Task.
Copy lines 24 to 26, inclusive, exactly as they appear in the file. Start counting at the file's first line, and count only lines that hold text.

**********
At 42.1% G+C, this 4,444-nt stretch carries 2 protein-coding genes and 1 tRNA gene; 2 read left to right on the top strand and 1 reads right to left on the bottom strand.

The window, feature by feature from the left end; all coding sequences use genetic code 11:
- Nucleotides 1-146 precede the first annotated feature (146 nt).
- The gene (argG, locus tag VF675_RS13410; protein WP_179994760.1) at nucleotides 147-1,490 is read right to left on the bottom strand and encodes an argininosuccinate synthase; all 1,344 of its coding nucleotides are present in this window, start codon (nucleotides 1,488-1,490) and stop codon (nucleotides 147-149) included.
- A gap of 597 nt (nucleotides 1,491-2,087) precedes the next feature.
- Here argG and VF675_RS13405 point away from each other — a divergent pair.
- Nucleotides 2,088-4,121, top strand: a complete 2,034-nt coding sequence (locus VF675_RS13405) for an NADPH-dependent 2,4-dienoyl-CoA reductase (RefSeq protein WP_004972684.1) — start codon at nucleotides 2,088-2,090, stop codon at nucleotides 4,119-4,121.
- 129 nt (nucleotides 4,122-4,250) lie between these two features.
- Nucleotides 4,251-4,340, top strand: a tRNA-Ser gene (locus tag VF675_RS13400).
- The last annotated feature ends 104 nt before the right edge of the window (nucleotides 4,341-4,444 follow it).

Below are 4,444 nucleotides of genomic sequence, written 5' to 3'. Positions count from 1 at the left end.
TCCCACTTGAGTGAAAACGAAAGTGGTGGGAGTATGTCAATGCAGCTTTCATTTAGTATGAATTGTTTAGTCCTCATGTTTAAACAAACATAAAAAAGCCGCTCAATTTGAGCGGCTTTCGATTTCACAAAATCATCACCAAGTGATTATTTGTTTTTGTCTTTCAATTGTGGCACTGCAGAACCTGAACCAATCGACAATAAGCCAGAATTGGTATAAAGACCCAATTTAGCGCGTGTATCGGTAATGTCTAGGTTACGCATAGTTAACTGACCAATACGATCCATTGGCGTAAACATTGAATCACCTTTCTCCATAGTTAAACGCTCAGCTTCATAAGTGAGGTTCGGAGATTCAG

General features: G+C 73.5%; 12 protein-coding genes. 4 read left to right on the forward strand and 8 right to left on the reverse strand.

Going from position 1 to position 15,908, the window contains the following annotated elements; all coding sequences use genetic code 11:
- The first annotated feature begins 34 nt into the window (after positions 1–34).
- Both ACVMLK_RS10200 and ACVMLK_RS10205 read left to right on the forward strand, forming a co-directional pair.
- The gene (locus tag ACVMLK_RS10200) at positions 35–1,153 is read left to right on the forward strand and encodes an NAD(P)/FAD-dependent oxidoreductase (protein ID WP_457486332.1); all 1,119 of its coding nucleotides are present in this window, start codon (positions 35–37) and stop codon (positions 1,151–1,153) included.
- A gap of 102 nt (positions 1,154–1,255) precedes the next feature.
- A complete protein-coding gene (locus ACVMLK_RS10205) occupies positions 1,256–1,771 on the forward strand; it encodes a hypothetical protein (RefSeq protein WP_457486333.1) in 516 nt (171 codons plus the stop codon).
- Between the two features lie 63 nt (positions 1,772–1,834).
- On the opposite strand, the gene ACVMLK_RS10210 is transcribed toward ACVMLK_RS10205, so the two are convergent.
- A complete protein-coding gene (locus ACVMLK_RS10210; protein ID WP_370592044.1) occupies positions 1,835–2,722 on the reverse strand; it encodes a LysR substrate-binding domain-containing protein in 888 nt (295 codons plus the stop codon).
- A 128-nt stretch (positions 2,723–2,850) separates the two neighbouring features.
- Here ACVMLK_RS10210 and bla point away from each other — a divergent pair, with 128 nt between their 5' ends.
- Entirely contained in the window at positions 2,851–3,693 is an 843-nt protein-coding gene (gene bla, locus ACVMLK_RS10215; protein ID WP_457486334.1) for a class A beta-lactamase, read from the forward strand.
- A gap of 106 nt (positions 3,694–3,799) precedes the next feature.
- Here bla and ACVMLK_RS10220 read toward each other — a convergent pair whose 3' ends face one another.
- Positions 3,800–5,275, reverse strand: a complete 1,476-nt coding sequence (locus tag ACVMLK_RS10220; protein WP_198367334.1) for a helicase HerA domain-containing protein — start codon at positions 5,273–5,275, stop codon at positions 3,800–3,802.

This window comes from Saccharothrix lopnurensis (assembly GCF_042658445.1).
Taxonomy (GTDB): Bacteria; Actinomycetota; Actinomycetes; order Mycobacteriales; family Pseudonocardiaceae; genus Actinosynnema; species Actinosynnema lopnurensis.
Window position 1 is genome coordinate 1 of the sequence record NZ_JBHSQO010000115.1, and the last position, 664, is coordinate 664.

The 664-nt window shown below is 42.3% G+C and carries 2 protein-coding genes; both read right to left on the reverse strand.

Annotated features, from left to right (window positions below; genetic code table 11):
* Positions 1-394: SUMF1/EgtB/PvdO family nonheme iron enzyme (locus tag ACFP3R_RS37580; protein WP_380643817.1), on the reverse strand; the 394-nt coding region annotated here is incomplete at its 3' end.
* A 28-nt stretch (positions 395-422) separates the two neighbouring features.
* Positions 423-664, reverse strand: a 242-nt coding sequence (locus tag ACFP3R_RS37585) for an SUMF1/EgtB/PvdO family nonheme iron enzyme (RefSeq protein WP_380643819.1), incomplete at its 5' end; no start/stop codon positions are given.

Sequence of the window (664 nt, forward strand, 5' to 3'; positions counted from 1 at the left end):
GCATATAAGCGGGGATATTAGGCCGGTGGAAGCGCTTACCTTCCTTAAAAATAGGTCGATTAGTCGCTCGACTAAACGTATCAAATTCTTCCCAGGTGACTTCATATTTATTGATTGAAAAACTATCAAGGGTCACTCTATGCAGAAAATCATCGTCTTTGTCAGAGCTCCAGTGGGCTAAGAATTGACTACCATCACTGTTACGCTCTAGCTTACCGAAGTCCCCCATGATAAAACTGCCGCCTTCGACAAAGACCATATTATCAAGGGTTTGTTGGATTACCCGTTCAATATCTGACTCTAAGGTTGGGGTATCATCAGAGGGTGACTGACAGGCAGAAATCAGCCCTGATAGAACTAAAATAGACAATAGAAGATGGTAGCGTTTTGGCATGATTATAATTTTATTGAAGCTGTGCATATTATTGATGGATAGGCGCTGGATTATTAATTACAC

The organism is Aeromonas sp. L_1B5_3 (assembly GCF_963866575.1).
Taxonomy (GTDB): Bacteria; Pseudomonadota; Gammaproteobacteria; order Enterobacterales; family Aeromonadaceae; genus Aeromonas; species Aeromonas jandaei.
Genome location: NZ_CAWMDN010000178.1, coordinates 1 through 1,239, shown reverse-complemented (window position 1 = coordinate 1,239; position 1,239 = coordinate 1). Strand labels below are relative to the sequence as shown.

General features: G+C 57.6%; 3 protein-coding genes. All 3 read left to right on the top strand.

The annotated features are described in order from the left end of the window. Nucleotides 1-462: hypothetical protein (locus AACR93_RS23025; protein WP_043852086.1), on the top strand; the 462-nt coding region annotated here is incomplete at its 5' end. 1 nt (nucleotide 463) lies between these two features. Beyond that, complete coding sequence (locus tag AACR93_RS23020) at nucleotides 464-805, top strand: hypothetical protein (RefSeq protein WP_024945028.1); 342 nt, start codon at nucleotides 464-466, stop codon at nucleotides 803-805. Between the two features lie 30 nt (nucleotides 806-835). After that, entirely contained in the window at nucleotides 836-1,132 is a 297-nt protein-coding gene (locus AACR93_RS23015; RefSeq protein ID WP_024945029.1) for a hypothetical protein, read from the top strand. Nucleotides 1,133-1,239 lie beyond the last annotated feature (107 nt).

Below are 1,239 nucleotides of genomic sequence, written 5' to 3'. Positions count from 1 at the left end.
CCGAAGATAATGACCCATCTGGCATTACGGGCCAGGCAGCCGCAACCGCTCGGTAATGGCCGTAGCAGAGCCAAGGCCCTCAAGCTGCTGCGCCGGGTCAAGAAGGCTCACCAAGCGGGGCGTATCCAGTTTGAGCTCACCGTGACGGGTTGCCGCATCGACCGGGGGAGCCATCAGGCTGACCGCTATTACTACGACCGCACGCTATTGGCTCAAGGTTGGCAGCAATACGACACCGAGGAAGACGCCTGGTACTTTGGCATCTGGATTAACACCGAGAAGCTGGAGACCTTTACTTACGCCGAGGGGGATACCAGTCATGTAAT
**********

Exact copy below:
- Here ACVMLK_RS10210 and bla point away from each other — a divergent pair, with 128 nt between their 5' ends.
- Entirely contained in the window at positions 2,851–3,693 is an 843-nt protein-coding gene (gene bla, locus ACVMLK_RS10215; protein ID WP_457486334.1) for a class A beta-lactamase, read from the forward strand.
- A gap of 106 nt (positions 3,694–3,799) precedes the next feature.